X-ray Binaries and Stellar Compact Objects
The group studies the properties of X-ray binaries, as well as neutron stars and white dwarfs. We investigate properties of individual objects - such as the X-ray flux/luminosity, timing and spectral behaviour - as well as global properties of populations of these compact objects with respect to their host galaxies.
Marat Gilfanov studies X-ray binaries, accretion and spectral formation in the vicinity of compact objects, ultra-luminous X-ray sources, etc. He also works on populations of accreting neutron stars and stellar mass black holes in external galaxies in relation to characteristics of their hosts, such as star-formaiton activity, metallicity etc. In addition, Marat also investigates the nature of progenitors of type Ia supernovae using various electro-magnetic signatures of their pre-supernova evolution and their impact on the environment.
Filippos Koliopanos studies X-ray binaries, especially the subset known as Ultra Compact X-ray Binaries, which have orbital periods of less than one hour. Because their short periods do not allow for a hydrogen rich, main-sequence donor, we expect the chemical composition of the accreting material to be vastly different from that of solar-type stars. Filippos is working to understand the impact of different elemental abundances of the accretion disk on the spectrum of the reflected photons.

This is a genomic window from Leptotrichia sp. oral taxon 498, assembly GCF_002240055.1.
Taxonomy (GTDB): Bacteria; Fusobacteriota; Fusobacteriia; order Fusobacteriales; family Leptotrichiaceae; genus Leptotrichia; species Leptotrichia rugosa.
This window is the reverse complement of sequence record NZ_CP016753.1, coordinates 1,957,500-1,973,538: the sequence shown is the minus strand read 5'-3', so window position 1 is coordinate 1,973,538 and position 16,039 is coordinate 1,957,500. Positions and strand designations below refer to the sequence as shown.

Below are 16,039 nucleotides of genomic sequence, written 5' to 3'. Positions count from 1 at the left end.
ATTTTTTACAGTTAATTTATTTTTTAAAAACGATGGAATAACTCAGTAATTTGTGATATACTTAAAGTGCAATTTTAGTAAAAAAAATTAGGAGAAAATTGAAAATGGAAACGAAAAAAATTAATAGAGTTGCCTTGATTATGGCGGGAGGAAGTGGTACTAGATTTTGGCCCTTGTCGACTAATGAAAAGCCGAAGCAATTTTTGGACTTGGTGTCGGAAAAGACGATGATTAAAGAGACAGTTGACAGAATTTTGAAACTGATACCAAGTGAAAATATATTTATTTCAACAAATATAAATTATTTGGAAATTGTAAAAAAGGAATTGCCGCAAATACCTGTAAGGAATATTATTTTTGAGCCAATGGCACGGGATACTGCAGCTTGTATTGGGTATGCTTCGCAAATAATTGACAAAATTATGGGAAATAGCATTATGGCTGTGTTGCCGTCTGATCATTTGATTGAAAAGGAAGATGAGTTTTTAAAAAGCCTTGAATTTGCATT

Mikkel Nielsen studies the nature of the progenitors of type Ia supernovae and related fields such as supersoft X-ray emission from steady-accreting white dwarfs and symbiotic binaries, and the interaction of soft X-rays with circumbinary and interstellar matter.
Tyrone Woods is investigating the nature of Type Ia supernova progenitors. In particular, he is developing new means to test the viability of supersoft X-ray sources (stably-accreting white dwarfs) as likely progenitors. Tyrone is also interested in the general problem of binary stellar evolution, in particular mass transfer in X-ray binaries, and the physics of the common envelope phase.